If you are portraying people in their habitat, you need to include the surroundings. How much depends of what you want to show. If you portrait a blacksmith you want his anvil and hammer, maybe the fire, but blur the rest of the room. If you show a rich person in the New York penthouse with Scandinavian designer furniture you want everything sharp , maybe even F22 with lots of fill flashes. If you want a traditional person portrait face or body you want as narrow a dof as you can get away with. Beware of a trap though! Shooting wide open often has a too narrow DOF. Hence my wording "get away with". Wide open tends to be so narrow that only the nose or eyes are in focus and the nose or eyes and ears are not. So you might need to stop down just a bit, which will include the entire face into the focus field and sharpen the lens up a bit as well. Sometimes you might want the dreamy look of the wide open , other times not so much. As ling as this is a conscious choice you make, it is good.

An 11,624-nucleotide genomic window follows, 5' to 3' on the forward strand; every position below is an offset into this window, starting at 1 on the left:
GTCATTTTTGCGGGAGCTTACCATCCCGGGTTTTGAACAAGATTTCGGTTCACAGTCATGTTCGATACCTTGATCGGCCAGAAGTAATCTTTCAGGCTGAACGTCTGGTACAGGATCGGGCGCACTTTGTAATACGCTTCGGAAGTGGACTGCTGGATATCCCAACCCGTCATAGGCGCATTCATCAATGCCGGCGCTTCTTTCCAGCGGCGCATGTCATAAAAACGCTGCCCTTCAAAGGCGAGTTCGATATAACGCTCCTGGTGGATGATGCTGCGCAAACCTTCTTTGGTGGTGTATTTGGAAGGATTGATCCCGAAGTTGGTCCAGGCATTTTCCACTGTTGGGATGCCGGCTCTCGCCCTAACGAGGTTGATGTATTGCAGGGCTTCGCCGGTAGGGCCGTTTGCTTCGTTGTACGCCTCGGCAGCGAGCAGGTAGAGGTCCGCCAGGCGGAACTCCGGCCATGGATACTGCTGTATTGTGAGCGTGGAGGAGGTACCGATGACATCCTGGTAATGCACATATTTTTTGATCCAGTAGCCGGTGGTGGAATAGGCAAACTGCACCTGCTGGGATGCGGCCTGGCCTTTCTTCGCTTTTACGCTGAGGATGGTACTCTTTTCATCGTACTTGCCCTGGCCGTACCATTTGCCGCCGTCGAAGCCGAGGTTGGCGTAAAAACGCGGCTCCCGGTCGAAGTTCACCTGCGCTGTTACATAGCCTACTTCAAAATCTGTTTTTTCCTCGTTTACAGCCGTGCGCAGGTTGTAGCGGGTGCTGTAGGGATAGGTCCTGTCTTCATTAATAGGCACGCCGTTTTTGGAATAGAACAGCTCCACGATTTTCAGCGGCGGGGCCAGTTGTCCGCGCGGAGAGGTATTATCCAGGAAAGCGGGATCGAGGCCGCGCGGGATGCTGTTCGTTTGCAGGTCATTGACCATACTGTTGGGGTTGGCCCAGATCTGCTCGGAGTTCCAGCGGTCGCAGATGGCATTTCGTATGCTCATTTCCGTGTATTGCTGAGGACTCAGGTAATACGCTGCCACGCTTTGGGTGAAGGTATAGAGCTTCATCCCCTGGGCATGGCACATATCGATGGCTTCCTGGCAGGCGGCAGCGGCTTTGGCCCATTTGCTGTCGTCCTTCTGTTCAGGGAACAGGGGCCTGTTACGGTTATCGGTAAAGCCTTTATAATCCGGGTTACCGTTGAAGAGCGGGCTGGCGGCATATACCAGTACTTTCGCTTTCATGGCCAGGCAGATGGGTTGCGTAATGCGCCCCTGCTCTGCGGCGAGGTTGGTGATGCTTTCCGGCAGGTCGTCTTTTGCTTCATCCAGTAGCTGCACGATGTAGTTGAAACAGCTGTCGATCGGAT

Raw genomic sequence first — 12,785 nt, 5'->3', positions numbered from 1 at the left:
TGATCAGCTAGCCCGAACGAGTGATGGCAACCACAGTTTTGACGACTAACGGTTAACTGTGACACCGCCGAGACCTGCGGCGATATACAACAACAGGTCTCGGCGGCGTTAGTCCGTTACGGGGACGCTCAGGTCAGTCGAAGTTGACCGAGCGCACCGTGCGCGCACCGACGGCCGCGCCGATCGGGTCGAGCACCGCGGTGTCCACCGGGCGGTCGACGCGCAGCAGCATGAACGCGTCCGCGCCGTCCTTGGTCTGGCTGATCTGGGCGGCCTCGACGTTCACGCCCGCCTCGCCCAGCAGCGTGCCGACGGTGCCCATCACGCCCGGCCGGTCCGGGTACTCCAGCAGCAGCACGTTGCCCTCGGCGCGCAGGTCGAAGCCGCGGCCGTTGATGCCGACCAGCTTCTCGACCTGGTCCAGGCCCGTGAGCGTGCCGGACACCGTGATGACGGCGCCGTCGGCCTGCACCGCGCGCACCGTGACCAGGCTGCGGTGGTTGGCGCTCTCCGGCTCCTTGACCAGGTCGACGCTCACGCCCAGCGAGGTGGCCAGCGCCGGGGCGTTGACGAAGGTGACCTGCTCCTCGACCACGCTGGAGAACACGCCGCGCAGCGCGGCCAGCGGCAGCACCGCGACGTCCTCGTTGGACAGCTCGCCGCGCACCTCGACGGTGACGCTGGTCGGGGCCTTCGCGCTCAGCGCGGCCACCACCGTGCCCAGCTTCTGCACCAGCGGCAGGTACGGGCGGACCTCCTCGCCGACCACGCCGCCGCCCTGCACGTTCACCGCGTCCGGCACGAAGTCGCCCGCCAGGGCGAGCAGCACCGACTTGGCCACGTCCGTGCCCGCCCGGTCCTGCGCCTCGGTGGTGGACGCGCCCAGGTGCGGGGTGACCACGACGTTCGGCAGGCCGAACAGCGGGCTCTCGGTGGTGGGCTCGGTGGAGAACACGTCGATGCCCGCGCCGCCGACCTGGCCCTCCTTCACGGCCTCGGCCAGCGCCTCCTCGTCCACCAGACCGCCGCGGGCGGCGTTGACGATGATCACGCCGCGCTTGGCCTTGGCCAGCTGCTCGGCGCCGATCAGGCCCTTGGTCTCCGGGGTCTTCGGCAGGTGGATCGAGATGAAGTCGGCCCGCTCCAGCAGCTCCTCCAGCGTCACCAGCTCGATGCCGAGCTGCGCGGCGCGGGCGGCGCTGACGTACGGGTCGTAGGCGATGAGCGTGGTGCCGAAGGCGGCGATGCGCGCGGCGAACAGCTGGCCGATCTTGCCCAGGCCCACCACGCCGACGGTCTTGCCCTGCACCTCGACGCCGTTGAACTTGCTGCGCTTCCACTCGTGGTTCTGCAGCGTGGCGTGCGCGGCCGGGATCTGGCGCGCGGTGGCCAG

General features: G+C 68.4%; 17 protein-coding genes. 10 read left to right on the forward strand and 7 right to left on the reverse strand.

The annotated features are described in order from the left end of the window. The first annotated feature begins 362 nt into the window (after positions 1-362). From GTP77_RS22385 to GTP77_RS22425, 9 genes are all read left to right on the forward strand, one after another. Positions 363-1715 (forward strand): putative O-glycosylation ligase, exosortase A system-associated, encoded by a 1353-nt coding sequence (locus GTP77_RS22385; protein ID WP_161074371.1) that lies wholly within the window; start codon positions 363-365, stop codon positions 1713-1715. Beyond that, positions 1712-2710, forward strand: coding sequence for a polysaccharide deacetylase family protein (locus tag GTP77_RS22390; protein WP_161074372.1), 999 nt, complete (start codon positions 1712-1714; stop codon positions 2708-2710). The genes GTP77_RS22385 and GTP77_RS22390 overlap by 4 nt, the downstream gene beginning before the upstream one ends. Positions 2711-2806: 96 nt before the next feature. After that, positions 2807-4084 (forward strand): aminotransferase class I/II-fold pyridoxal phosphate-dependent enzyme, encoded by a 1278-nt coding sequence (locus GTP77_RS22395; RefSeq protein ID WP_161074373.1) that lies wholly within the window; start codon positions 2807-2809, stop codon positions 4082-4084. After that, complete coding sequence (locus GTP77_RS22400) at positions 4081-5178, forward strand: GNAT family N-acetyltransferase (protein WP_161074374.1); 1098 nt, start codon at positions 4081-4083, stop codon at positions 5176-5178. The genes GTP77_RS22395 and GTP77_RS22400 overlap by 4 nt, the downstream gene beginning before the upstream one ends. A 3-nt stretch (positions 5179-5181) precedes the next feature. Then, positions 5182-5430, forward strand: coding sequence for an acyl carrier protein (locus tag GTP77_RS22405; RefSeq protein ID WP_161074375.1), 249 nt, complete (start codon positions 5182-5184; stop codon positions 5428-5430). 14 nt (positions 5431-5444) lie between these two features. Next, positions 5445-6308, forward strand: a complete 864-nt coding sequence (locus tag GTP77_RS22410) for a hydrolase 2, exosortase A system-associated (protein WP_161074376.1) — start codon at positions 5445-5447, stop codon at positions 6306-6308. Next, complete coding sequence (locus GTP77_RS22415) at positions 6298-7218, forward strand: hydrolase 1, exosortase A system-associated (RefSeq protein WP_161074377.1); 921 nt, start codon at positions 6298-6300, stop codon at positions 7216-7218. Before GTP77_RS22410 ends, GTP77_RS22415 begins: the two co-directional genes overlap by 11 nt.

If you want to make your subject beautiful you can use this study as a guideline:
Especially study the example photos to evaluate what makes the difference.
So from it we can conclude that you should shoot with a interchangeable lens camera, narrow DOF, No flash, in the afternoon, sunset or early night.